Regardless of what operating system you use, security professionals will tell you that there is no such thing as a crack-proof system. As long as a computer is turned on and connected to the net, it is possible to break into it. Here are the steps to check your setup – at the very least.
- Virus protection software – a given. While exploits for Apple and Unix-based systems are rare, virus protection software exists for these systems, too.
- Use a firewall. A firewall is simply a device, either hardware or software, which handles allowing, denying, or proxying incoming (and sometimes outgoing) access requests. Kind of like a security guard who checks all visitors to make sure they have the company ID badge. Another given.
- Disable hidden file-name extensions. On Windows especially, viruses and trojans exploit this feature to keep their parts hidden. Turn this feature off by default. You can handle seeing the guts of the system, but more importantly you and your security software will be able to see everything that’s going on.
- Keep your system and all software on it patched. This is a pain to do, admittedly, but when patches come out to address ‘critical’ exploits, the ‘critical’ part is that an exploit was just discovered for the software that now needs the patch. An example is the recent animated cursor exploit – it just goes to show that the most innocent program can be an avenue of attack.
- Wherever possible, change default passwords, change default settings, and do things in a non-obvious way. Think like a thief, here – studies show that most users don’t bother to change the default password on their home routers, for instance, so that’s obviously the first one they’d try. And if you wanted to find out someone’s personal data, you’d head for the “My Documents” folder, wouldn’t you? So keep your sensitive data somewhere else.
- Take an online test of your system security. Here’s one. Any service which tells you what ports you have open and what information about your system is available will help to show you what needs to be done.
And then there’s the “people problems”, which unfortunately are harder to solve. Make sure everybody who uses your system knows and follows these rules:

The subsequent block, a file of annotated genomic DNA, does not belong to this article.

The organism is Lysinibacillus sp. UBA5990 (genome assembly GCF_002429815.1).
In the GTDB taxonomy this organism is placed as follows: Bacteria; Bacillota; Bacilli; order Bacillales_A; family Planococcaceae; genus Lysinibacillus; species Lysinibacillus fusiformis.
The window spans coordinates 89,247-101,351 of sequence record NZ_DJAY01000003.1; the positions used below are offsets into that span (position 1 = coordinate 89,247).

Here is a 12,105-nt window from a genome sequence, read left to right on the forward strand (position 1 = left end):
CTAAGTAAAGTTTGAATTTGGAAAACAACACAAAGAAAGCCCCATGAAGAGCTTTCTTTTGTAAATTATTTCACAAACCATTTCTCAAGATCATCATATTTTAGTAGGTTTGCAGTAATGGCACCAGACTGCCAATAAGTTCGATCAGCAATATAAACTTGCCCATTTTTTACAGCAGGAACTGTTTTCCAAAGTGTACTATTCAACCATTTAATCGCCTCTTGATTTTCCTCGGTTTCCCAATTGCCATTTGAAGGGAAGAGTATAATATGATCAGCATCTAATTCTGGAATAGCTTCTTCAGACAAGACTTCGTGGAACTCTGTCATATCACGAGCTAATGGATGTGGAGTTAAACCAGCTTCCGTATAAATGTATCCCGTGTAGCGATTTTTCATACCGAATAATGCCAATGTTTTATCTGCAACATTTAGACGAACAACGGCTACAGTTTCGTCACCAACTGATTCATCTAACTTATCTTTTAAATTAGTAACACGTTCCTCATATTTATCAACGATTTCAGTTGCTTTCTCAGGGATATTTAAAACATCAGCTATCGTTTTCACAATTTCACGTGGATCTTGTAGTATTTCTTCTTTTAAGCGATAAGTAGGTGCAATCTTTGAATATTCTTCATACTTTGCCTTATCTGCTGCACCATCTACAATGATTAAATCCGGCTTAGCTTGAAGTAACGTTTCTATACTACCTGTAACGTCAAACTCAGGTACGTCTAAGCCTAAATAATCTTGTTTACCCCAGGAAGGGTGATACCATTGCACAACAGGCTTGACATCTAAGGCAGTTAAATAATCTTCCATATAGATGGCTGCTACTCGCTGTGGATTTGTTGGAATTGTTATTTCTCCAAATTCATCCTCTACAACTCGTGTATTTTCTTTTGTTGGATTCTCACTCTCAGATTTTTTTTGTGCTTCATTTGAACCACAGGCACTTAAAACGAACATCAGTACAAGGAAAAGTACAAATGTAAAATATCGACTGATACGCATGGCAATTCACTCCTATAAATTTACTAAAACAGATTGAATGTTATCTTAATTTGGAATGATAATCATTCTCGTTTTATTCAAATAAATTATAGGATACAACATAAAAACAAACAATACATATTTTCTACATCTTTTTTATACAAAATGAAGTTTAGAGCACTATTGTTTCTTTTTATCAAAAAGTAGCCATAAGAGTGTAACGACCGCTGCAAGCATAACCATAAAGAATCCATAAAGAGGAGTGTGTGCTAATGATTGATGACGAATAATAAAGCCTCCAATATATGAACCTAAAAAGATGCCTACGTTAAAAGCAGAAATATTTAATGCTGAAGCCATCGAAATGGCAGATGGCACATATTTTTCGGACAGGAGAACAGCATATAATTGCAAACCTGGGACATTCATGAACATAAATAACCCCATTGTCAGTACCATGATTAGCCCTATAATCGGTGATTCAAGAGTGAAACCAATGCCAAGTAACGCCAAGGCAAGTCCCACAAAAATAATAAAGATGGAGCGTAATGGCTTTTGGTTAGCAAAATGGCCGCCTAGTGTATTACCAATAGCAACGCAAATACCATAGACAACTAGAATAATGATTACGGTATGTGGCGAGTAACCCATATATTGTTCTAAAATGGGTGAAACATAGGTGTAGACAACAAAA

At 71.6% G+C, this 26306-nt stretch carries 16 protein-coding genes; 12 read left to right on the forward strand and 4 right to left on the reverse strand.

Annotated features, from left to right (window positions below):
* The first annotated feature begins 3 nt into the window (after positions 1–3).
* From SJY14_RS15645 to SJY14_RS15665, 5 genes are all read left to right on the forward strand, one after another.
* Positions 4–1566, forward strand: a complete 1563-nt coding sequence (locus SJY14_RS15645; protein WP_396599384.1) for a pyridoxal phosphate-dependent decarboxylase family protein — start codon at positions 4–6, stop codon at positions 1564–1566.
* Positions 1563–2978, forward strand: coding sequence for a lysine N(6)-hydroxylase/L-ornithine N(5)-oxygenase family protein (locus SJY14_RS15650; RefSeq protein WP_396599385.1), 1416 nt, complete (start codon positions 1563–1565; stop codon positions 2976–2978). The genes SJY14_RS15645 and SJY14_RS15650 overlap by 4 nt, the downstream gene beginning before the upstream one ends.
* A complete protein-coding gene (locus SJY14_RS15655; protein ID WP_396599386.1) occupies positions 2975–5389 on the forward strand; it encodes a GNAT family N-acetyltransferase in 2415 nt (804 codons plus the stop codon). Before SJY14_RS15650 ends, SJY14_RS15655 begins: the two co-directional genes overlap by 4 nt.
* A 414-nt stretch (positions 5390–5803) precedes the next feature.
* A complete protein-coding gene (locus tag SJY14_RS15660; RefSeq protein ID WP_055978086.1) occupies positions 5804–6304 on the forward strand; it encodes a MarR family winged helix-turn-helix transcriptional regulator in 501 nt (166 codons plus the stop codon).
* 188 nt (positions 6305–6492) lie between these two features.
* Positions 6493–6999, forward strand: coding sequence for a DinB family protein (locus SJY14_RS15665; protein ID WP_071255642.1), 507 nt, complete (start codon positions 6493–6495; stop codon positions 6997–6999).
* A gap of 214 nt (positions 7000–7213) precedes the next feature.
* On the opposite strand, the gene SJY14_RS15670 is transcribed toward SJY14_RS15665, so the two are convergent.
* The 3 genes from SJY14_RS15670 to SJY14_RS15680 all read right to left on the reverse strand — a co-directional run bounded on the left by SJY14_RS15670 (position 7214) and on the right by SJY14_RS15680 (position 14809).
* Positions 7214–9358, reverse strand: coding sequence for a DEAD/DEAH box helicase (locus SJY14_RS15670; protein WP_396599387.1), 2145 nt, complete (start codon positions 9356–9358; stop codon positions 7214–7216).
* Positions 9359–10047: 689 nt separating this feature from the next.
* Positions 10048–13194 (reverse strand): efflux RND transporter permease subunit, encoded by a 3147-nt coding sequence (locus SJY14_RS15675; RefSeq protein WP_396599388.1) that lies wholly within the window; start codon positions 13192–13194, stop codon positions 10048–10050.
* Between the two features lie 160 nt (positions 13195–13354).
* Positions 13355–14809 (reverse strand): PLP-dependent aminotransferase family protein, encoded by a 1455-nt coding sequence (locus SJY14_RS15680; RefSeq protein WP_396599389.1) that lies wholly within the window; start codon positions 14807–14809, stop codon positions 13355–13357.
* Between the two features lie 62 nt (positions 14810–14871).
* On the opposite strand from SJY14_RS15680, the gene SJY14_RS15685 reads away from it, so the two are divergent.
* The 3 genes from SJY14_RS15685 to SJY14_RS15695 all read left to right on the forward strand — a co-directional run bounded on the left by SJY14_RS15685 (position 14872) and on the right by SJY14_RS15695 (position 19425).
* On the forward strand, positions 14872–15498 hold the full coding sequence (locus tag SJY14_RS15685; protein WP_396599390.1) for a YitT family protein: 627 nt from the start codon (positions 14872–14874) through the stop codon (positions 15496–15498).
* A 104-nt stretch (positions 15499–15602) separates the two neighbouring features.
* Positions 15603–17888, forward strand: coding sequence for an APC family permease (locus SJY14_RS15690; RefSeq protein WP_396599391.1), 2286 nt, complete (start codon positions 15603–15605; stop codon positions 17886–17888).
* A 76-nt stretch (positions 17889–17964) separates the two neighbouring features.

- Don’t open email attachments unless you were already expecting to receive a file through email. Even if it’s someone you know, that person’s system could have been compromised by a virus which is now scanning their address book and mailing itself out.
- Don’t run programs of unknown origin. A while back, this site covered auditing your file system. If at all possible, start with a fresh install with all drivers configured, then before you connect to the Internet, do a full file system dump and keep a record. Now install whatever software you need. At any given time, you should be able to identify every folder on your system and why it is there. Google the name of anything strange.
- This may sound novel these days, but computers still come with an “off” button! Contrary to what many believe, there is no harm in shutting off your computer if you won’t be using it for a while. Viruses can’t infect a computer that isn’t running!
Now, all of the above applies to all users. But there are some extra things for wireless users to know as well:
- Wireless routers also use a default password that should be changed. You know how easy these are to discover? Try a Google search for “linksys default password”. That’s how easy. Change it! Ask your ISP for help if need be.
- Turn off “remote management” features, if you have one physically connected computer on the network, and use that machine to administer the router.
- Enable filtering and encryption. All modern wireless systems have one or the other. Filtering is the process of “whitelisting” machines on a network, so that only those machines are allowed in. Encryption will involve setup on both the client and server side, so that the two devices share a common password between them to understand each other’s signal. Check with your router’s manufacturer for instructions.
- Finally, assign your own static IP addresses instead of using the default DHCP. A simple tutorial on doing this can be found here.
And after all that – you won’t be invulnerable (NO system is!) but you will be less vulnerable than about 75% of the computers out there.
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